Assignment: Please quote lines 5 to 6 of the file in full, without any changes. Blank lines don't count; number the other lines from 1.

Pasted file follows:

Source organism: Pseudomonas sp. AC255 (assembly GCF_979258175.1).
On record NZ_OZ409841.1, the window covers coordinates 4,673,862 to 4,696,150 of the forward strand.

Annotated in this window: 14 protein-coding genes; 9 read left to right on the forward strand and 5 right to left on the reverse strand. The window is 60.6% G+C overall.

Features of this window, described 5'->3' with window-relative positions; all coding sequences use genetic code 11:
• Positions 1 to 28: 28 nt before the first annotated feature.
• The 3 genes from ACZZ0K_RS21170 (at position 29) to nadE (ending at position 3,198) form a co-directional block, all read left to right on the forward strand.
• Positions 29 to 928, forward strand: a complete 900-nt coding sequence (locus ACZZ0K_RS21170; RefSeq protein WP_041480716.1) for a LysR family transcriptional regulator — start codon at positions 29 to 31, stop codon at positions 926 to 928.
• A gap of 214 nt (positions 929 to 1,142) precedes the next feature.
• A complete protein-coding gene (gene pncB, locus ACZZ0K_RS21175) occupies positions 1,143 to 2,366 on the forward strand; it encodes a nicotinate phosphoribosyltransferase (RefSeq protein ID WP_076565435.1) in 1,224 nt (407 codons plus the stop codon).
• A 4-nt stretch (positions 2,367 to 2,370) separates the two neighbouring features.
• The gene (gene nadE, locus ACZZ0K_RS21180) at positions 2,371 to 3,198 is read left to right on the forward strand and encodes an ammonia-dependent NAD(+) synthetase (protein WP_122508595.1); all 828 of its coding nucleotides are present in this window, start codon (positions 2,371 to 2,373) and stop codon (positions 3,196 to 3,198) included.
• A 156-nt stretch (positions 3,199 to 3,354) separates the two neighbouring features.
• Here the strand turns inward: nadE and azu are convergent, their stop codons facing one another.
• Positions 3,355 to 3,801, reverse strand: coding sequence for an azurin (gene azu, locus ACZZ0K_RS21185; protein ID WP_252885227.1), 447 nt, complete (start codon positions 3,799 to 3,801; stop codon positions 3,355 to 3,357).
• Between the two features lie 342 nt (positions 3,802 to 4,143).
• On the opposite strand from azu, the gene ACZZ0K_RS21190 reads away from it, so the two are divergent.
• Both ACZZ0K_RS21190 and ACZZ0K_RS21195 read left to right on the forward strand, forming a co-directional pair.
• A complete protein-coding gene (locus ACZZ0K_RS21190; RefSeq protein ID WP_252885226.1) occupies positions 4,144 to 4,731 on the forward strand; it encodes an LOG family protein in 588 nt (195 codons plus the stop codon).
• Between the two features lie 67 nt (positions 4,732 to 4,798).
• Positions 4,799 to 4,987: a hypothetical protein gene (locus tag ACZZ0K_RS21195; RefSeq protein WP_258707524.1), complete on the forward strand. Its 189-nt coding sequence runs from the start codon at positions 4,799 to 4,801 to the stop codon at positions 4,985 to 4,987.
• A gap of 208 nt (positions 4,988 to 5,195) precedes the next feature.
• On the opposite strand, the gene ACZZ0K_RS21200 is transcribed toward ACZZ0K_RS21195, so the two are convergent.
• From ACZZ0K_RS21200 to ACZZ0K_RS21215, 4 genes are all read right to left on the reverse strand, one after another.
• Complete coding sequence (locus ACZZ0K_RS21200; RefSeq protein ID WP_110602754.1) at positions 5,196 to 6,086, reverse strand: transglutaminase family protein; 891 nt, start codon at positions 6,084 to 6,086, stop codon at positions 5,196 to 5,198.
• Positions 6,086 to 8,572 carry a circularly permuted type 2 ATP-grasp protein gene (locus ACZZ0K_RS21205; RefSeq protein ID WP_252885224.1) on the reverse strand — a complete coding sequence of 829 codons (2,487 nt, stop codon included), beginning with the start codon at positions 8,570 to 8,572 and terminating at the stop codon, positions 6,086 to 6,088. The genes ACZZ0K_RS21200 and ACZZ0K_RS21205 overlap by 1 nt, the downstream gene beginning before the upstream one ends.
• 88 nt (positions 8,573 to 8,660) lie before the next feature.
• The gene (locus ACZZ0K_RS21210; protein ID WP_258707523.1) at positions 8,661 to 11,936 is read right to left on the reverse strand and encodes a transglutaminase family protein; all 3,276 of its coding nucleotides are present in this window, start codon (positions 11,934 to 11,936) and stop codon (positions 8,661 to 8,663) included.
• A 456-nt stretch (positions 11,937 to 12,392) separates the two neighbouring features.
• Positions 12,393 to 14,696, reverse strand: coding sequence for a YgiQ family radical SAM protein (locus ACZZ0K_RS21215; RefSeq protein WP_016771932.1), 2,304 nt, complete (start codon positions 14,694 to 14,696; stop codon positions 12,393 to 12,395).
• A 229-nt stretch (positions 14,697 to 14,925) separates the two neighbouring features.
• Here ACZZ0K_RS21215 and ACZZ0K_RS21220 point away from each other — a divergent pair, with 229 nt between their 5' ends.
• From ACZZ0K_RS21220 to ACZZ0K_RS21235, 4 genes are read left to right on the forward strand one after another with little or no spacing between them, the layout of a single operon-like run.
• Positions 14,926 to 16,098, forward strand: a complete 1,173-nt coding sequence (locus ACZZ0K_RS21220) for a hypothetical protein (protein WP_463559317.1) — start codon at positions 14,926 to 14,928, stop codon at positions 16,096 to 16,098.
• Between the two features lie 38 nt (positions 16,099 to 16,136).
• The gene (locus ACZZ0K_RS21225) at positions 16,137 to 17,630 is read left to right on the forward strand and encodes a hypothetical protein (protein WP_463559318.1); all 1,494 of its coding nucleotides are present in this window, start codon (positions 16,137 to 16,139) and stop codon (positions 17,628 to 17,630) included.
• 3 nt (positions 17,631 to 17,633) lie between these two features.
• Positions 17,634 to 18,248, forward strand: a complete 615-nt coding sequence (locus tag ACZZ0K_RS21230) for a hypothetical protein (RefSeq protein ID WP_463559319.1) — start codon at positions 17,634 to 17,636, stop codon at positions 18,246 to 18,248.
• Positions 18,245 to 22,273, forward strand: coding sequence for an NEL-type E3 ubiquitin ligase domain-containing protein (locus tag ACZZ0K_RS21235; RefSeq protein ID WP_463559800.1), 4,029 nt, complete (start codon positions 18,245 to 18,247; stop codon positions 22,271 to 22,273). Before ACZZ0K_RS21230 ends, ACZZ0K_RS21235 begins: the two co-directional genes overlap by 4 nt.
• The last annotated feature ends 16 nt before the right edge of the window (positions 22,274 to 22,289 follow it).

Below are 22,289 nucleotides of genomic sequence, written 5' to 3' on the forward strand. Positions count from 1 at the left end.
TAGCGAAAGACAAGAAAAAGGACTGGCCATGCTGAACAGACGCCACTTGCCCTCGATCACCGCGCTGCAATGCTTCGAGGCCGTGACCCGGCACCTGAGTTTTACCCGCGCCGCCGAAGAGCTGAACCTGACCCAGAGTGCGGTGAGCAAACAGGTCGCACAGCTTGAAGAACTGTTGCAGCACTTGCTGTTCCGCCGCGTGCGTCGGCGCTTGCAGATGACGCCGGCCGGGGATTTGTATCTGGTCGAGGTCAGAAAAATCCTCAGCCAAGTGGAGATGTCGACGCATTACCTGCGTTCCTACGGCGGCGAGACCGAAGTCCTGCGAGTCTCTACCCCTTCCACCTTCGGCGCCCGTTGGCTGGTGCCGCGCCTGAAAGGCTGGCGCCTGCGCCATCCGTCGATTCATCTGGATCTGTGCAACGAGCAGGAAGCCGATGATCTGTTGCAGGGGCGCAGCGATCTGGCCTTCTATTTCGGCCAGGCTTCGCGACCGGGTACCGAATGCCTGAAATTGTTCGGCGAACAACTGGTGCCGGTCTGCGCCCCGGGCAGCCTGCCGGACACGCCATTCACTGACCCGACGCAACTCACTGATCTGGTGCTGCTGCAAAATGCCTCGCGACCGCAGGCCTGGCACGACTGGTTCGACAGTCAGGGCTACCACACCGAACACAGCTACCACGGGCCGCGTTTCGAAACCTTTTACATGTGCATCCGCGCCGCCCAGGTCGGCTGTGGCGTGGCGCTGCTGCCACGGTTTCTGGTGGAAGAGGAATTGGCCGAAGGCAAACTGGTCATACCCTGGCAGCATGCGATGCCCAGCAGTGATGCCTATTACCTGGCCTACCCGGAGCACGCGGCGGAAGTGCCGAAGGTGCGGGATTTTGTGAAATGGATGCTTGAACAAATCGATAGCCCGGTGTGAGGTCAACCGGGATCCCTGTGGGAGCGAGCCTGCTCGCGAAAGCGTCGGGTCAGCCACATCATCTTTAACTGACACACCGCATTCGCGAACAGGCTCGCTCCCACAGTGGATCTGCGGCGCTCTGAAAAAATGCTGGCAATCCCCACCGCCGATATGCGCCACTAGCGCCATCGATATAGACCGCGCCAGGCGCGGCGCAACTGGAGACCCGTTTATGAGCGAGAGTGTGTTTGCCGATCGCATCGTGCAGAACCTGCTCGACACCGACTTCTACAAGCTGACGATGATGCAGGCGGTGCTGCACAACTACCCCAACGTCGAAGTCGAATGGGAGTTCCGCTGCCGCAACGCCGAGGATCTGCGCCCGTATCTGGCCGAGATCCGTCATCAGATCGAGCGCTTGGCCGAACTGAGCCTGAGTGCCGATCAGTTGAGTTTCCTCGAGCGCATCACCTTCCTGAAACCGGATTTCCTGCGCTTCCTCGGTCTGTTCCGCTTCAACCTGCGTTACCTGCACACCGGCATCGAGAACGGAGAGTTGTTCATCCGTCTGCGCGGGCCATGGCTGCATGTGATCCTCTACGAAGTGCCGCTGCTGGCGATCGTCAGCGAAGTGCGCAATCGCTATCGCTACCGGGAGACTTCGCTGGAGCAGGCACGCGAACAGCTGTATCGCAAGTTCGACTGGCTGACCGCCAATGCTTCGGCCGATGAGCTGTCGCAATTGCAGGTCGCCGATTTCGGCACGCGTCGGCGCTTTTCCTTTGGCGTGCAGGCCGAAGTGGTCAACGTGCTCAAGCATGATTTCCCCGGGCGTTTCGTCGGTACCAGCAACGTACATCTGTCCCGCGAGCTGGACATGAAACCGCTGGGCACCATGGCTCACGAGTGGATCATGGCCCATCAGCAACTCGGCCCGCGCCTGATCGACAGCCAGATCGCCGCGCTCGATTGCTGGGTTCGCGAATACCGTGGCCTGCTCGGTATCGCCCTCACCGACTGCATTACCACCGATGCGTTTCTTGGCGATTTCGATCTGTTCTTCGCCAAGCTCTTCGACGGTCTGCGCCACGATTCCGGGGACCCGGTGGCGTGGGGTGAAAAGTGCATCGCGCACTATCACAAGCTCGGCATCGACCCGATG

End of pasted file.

• Positions 1 to 28: 28 nt before the first annotated feature.
• The 3 genes from ACZZ0K_RS21170 (at position 29) to nadE (ending at position 3,198) form a co-directional block, all read left to right on the forward strand.